Superpedestrian raises $20 million for durable electric scooters


Electric scooters accounted for 45.8% of the 84 million micromobility trips taken in 2018, according to a survey published by the National Association of City Transportation. But while they’re ubiquitous, they’re not created equal. A piece published by Quartz found that Bird escooters in Louisville, Kentucky completed an average of 70 trips over 85 miles and have a lifespan of 23 days, compared with the industry mean of 28.8 day, 163.2 miles, and over 92 trips.

That’s where Superpedestrian, a Cambridge, Massachusetts-based startup developing lightweight electric vehicles and cloud-hosted management systems, hopes to make a change. It today announced that it’s raised $20 million in funding contributed by Spark Capital, General Catalyst, Hanaco Ventures, and Empire Angels, bringing its total raised to $64 million following series A and series B funding rounds totaling $43.7 million.

CEO Assaf Biderman said the fresh capital will support the imminent rollout of Superpedestrian’s electric scooter fleet. “We see great need as the scooter industry evolves and operators seek fleet technologies that provide substantial improvements in safety and reliability,” he added. “The autonomous capabilities of our scooters enable us to offer a fleet solution that sets a new safety standard. At the same time, our platform allows our operator partners to achieve new levels of operational efficiency and drive toward sustainable growth.”

Superpedestrian was spun out of MIT in 2012 by Biderman, the associate director of MIT’s Senseable City Laboratory, a research group examining how tech might enable solutions for urban challenges. There, he taught urban studies and planning, and conducted research concerning how distributed and embedded solutions might improve urban livability and sustainability.

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Principally, Superpedestrian designs and manufactures vehicles including ebikes, escooters, and more, which it sells to fleet operators along with access to its fleet maintenance software. (Perhaps its best-known product to date is the Copenhagen Wheel, which houses a motor, microcontroller, battery, and sensors in a hub designed to fit atop any rear bike wheel.) Said software supports self-diagnostics, self-protection, and remote vehicle management, enabling vehicles to autonomously check up to 1,000 times per second for over 100 types of issues that could lead to a malfunction.

Superpedestrian Copenhagen Wheel

Above: Superpedestrian’s Copenhagen Wheel.

Image Credit: Superpedestrian

It’s somewhat akin to Bird’s eponymous Bird Platform, a program announced last November that provides franchisees a custom stack designed to simplify fleet and staff management. Customers get products and technology from Bird, as well as technical support and advice from Bird’s operations team, but they’re on the hook for associated maintenance. (In exchange, Bird takes a 20% cut of each trip fare.)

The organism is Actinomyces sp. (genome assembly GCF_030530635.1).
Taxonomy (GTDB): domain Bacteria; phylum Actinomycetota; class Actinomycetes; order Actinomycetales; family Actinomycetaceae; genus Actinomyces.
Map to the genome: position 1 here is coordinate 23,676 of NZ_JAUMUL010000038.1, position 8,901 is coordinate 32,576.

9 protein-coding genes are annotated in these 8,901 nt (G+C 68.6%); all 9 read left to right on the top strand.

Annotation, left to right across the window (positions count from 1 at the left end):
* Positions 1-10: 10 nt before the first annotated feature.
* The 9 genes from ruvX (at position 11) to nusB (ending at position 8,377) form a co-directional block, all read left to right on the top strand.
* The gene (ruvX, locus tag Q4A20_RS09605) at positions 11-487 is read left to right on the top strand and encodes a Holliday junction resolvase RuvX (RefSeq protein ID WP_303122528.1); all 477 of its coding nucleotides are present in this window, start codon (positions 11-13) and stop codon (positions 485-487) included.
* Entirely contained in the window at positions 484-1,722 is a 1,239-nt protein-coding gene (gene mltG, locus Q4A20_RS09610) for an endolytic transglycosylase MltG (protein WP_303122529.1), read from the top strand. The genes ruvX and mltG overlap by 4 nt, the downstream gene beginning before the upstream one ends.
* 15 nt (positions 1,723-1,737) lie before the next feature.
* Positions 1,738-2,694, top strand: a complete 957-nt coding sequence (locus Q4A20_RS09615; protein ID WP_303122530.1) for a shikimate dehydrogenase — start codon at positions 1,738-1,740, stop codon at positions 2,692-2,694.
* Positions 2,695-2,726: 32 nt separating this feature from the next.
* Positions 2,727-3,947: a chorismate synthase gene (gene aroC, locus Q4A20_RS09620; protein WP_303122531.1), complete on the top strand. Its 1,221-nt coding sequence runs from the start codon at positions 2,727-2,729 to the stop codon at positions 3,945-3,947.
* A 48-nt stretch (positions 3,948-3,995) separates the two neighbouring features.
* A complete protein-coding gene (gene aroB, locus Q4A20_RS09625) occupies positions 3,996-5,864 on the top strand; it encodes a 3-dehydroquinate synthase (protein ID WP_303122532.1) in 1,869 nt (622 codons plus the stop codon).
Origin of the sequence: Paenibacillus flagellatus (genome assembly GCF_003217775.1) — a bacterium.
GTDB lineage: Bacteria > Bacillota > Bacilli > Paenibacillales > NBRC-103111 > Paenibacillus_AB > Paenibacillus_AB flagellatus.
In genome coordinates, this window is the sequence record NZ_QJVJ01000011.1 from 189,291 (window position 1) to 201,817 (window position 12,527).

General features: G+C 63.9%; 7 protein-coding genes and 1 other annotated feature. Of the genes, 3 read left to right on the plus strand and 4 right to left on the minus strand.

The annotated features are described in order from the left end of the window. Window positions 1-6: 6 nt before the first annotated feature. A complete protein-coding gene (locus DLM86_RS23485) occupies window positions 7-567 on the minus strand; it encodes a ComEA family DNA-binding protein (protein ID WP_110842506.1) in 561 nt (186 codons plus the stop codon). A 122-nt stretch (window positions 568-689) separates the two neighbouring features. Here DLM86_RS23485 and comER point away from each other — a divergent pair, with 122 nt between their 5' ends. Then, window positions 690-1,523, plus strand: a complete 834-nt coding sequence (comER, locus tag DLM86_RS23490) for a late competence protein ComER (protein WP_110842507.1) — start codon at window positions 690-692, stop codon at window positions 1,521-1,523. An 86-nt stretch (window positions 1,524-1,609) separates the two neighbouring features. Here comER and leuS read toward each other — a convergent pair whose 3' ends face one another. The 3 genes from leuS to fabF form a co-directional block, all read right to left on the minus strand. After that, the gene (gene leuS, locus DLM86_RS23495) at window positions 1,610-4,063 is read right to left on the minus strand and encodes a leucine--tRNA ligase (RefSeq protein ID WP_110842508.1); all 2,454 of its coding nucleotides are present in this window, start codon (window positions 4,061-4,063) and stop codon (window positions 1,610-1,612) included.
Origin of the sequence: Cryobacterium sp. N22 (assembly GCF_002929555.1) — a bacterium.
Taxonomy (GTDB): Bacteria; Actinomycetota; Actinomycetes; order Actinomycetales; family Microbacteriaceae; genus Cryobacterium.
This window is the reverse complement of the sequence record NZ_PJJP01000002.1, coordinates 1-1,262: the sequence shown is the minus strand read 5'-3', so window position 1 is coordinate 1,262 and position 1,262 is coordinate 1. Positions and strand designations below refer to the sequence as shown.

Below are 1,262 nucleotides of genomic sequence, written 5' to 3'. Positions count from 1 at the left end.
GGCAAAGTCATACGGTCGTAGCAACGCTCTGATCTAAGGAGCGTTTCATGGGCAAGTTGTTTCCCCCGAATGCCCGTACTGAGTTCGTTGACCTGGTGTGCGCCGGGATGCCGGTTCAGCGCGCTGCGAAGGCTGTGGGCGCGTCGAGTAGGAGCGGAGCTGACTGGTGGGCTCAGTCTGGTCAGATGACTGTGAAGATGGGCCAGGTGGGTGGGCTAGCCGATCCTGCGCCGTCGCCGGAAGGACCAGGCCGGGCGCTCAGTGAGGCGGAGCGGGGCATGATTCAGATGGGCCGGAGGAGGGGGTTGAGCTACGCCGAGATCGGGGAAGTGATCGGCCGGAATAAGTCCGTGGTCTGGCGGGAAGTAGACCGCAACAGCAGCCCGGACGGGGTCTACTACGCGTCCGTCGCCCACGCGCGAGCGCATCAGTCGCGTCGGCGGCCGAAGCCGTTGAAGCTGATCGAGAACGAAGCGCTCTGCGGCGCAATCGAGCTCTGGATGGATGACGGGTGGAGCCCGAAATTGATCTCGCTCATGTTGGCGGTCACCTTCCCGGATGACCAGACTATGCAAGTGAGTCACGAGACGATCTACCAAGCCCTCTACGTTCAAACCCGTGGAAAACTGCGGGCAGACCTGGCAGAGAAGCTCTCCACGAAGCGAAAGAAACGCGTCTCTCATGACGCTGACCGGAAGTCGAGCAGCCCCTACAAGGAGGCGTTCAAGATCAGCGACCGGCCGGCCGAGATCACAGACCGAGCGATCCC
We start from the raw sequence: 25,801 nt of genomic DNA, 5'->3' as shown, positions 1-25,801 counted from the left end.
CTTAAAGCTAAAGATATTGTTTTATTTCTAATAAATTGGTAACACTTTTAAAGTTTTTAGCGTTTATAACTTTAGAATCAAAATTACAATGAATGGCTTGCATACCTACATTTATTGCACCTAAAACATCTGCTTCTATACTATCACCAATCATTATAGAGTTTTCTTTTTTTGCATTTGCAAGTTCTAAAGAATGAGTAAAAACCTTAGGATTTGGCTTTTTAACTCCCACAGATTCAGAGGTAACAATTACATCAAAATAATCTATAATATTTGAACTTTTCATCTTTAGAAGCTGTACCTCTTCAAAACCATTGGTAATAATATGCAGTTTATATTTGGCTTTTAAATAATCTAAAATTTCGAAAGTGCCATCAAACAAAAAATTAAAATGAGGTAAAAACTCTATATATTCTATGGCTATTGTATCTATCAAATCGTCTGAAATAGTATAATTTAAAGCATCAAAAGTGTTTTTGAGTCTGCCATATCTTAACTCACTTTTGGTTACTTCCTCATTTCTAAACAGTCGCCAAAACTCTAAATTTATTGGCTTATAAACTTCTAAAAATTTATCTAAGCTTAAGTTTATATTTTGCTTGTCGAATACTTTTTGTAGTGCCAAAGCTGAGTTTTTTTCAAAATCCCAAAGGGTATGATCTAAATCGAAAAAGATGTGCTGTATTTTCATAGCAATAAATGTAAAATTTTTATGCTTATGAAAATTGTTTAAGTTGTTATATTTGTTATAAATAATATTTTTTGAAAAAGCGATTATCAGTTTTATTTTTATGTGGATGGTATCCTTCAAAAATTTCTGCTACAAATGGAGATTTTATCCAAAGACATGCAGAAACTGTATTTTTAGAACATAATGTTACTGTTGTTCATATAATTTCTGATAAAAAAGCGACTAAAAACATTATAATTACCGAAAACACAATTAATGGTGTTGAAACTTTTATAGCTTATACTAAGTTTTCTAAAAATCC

The difference, according to Biderman, is that Superpedestrian spent five years developing its vehicle intelligence platform, which taps an embedded hardware and software combo to control batteries, motors, data encryption, communication, decision-making, and every other vehicle component. Its scooters don’t merely spot malfunctions but actively triage them, determining the appropriate response to prevent them from causing damage. And if they detect an issue they can’t resolve, they automatically make themselves unavailable for rental and create a service ticket.

Superpedestrian’s platform prevents scooter battery fires, for instance, by (1) detecting short circuits, (2) electronically disconnecting the battery, and (3) monitoring every electronic component so that they remain within safe temperature limits. Where braking’s concerned, the scooters brake over 60% shorter distances compared to the industry average and constantly regulate the amount of energy put into the battery while dissipating excess into heat. Scooters store city rules onboard to enforce speed and parking limits, and they remain safely operational for over 2,500 shared rides while requiring a battery charge only every 3-7 days.

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This longevity is a critical part of the micromobility puzzle, Biderman rightly points out. The electric scooter segment’s unit economics are such that even well-funded startups like Bird, which raised $275 million in October at a $2.5 billion valuation, struggle to maintain profitability. Bird CEO Travis VanderZanden previously said that the company’s escooters will need to last at least six months for the company to break even, while at the same time beating back countless rivals like Jump Bikes, Skip, Voi, Ofo, Spin, and the aforementioned Lime.

Superpedestrian isn’t naming names when it comes to customers, but it says it has orders on the books for its scooters and that they’ll be deployed in the coming months in North American, European, and Asian cities.

“Scooter operators today don’t engineer the key electronic systems in their vehicles; instead they source off-the-shelf hardware, giving them almost no control over vehicle functionality. This prevents them from detecting and addressing issues of vehicle safety and reliability at the core,” said Superpedestrian adviser and former Lyft and Lime policy executive Emily Castor Warren. “With safety as a paramount concern in the minds of riders and city leaders, operators must rise to the challenge by deploying safer, self-sustaining vehicles. Superpedestrian is the only company today that engineers all vehicle control systems from the ground up, creating a scooter that can protect riders if something goes wrong and deliver the product quality city leaders expect.”

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